4.  In a Far Country.  Two men have joined many others in the rush to the far north to find gold.  In the company of more experienced travelers they journey through a primeval landscape as winter approaches.  Though all are exhausted, most of the party decide to trudge onward to reach a better place to winter.  The two novices, however, refuse to go further and determine to remain at a small cabin together to wait out the cold.  As winter sets in and their supplies begin to dwindle, they regard each other with suspicion and then
animosity.  Then follows a descent into madness, as the indifferent elements, loneliness, paranoia, and selfishness eat away at and consume them.  An awesome tale that builds up to a shattering climax.

5.  A Piece of Steak.  Jack London was very interested in prize fighting, and wrote several short stories and a short novel about it.  This is his best.  It concerns an aging Australian boxer with a wife and small children.  There is no money and little food left in the house, and he must win his next fight against a much younger opponent if his family is to eat.  He consumes the last bits of bread and flour gravy just before the fight, while his kids go hungry.  The young man with whom he competes is after glory, but he is concerned with survival.  London describes the fight, during which the old boxer ruminates on his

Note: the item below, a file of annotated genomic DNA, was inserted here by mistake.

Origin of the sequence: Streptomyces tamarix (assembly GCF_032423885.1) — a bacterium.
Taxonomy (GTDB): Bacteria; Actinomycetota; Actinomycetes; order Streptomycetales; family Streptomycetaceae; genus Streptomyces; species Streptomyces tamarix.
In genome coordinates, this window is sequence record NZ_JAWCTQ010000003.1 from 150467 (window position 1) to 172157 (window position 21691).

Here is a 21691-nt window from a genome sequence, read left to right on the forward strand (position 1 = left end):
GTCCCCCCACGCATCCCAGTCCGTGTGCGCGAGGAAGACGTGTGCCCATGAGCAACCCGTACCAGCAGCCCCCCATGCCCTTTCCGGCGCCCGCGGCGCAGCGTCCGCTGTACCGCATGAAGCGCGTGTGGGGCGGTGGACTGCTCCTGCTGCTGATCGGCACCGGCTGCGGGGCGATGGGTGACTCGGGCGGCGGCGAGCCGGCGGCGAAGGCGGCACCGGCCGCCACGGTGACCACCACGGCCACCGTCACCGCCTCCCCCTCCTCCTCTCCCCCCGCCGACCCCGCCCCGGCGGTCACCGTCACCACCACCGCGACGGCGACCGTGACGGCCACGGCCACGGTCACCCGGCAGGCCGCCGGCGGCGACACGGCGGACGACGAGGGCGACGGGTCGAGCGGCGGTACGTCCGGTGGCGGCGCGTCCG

past career, with consummate skill.  For a time it appears as if the older man’s experience along with the young man’s overconfidence will see him through to victory, but in the end he lacks the strength to strike the knockout blow, and rues the fact that he hadn’t had just
a little piece of steak with his meal to give him the extra stamina he needed.  A heartbreaking ending, but inevitable.

As I said, Jack London is a great short story writer, and many others of his stories are well worth reading.  In addition, his novella “The Call of the Wild”, though long considered a children’s tale, is so much more.  It’s truly a masterpiece of adventure writing, and to miss it because it is ostensibly a dog story would be a mistake.  Give it a try, and enjoy.